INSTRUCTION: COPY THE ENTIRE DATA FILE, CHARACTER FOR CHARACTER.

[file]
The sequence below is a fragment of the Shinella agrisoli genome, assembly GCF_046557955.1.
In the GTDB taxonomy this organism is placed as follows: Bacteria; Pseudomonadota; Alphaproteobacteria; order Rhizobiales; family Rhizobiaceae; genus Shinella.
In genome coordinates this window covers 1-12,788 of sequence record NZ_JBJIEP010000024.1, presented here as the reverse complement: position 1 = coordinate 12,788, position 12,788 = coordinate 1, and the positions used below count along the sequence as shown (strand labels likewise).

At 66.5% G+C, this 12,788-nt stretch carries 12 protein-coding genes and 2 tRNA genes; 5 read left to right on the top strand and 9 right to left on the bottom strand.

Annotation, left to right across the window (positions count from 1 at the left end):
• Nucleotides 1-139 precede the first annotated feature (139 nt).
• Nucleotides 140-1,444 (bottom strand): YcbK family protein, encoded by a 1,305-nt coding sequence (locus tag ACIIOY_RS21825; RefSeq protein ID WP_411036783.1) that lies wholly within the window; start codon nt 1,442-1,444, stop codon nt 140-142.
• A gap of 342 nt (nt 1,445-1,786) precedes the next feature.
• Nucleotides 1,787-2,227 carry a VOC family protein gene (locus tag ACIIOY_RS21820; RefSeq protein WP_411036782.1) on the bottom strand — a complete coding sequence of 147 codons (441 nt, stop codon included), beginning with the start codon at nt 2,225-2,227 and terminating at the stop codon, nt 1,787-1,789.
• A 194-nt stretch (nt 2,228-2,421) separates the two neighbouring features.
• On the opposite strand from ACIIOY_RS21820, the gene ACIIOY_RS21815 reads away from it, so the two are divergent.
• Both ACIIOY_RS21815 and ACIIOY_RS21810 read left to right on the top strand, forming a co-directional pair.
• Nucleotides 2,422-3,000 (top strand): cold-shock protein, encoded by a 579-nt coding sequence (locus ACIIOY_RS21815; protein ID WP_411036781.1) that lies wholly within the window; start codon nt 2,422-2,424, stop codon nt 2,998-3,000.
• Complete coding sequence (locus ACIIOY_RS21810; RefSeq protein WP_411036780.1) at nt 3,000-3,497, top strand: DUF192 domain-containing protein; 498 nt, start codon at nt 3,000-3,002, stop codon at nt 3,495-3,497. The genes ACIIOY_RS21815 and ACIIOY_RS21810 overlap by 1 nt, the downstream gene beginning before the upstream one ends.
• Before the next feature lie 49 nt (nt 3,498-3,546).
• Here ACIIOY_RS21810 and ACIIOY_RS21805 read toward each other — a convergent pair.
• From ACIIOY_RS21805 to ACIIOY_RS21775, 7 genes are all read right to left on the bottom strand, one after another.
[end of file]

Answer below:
The sequence below is a fragment of the Shinella agrisoli genome, assembly GCF_046557955.1.
In the GTDB taxonomy this organism is placed as follows: Bacteria; Pseudomonadota; Alphaproteobacteria; order Rhizobiales; family Rhizobiaceae; genus Shinella.
In genome coordinates this window covers 1-12,788 of sequence record NZ_JBJIEP010000024.1, presented here as the reverse complement: position 1 = coordinate 12,788, position 12,788 = coordinate 1, and the positions used below count along the sequence as shown (strand labels likewise).

At 66.5% G+C, this 12,788-nt stretch carries 12 protein-coding genes and 2 tRNA genes; 5 read left to right on the top strand and 9 right to left on the bottom strand.

Annotation, left to right across the window (positions count from 1 at the left end):
• Nucleotides 1-139 precede the first annotated feature (139 nt).
• Nucleotides 140-1,444 (bottom strand): YcbK family protein, encoded by a 1,305-nt coding sequence (locus tag ACIIOY_RS21825; RefSeq protein ID WP_411036783.1) that lies wholly within the window; start codon nt 1,442-1,444, stop codon nt 140-142.
• A gap of 342 nt (nt 1,445-1,786) precedes the next feature.
• Nucleotides 1,787-2,227 carry a VOC family protein gene (locus tag ACIIOY_RS21820; RefSeq protein WP_411036782.1) on the bottom strand — a complete coding sequence of 147 codons (441 nt, stop codon included), beginning with the start codon at nt 2,225-2,227 and terminating at the stop codon, nt 1,787-1,789.
• A 194-nt stretch (nt 2,228-2,421) separates the two neighbouring features.
• On the opposite strand from ACIIOY_RS21820, the gene ACIIOY_RS21815 reads away from it, so the two are divergent.
• Both ACIIOY_RS21815 and ACIIOY_RS21810 read left to right on the top strand, forming a co-directional pair.
• Nucleotides 2,422-3,000 (top strand): cold-shock protein, encoded by a 579-nt coding sequence (locus ACIIOY_RS21815; protein ID WP_411036781.1) that lies wholly within the window; start codon nt 2,422-2,424, stop codon nt 2,998-3,000.
• Complete coding sequence (locus ACIIOY_RS21810; RefSeq protein WP_411036780.1) at nt 3,000-3,497, top strand: DUF192 domain-containing protein; 498 nt, start codon at nt 3,000-3,002, stop codon at nt 3,495-3,497. The genes ACIIOY_RS21815 and ACIIOY_RS21810 overlap by 1 nt, the downstream gene beginning before the upstream one ends.
• Before the next feature lie 49 nt (nt 3,498-3,546).
• Here ACIIOY_RS21810 and ACIIOY_RS21805 read toward each other — a convergent pair.
• From ACIIOY_RS21805 to ACIIOY_RS21775, 7 genes are all read right to left on the bottom strand, one after another.